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Proceedings Paper

Design, fabrication, and testing of a new twist-active wing design
Author(s): Ronald M. Barrett; David Law
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Paper Abstract

This paper outlines the design, fabrication and testing techniques used for a new class of active wings. In support of recent efforts to shrink high authority, high speed aircraft flight controls for Micro Aerial Vehicles (MAVs), a new wing design was conceived. Quasi-vortex lattice methods were used to determine roll control power of unswept wings with (1) conventional ailerons, (2) active twist, and (3) a new method which employs root twist only. It was shown that linear wing twist provides 3.9 times more roll control than conventional ailerons. Root twist manipulations are shown to provide 1.6 times more control than twist. A comparison of control authority per unit actuator weight also shows that root actuators are more than 20% lighter than the other two systems. To drive the new root pitch actuator, a directionally attached piezoelectric (DAP) torque-late actuator was built. A laminated plate theory analysis of the 4' span, 3' chord DAP torque-plate showed good correlation between theory and experiment. The DAP torque plate was integrated into a 30' span, 4' chord graphite-epoxy wing. Structural testing showed wing pitch deflections up to +/- 1.5 degree(s) at rates in excess of 70 Hz. Wind tunnel tests were conducted between 1 and 20 ft/s (typical MAV flight speeds) and showed rolling moment coefficients up to +/- 0.026 (equivalent to +/- 8.4 degree(s) of aileron deflection), indicating that the new wing is well suited to flight control of micro-sized aircraft.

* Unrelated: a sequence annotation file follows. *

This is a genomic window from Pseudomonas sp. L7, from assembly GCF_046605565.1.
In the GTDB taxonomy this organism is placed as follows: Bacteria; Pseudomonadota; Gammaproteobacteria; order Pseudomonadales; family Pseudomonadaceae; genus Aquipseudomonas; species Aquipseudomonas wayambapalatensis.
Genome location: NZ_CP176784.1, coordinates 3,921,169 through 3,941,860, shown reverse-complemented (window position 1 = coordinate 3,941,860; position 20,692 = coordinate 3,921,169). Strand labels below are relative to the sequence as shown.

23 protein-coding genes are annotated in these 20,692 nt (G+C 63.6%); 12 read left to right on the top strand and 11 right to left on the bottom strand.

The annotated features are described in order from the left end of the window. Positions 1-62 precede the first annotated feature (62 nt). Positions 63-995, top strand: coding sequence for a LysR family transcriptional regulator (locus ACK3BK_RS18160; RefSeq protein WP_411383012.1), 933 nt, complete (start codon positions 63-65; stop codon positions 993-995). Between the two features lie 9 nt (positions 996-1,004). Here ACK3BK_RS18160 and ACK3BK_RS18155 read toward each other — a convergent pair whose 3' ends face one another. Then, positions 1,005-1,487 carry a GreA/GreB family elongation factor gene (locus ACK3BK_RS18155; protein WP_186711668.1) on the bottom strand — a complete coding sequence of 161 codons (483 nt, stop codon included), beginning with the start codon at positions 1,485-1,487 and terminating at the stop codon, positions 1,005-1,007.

Paper Details

Date Published: 27 July 1998
PDF: 9 pages
Proc. SPIE 3329, Smart Structures and Materials 1998: Smart Structures and Integrated Systems, (27 July 1998); doi: 10.1117/12.316919
Show Author Affiliations
Ronald M. Barrett, Auburn Univ. (United States)
David Law, Auburn Univ. (United States)


Published in SPIE Proceedings Vol. 3329:
Smart Structures and Materials 1998: Smart Structures and Integrated Systems
Mark E. Regelbrugge, Editor(s)

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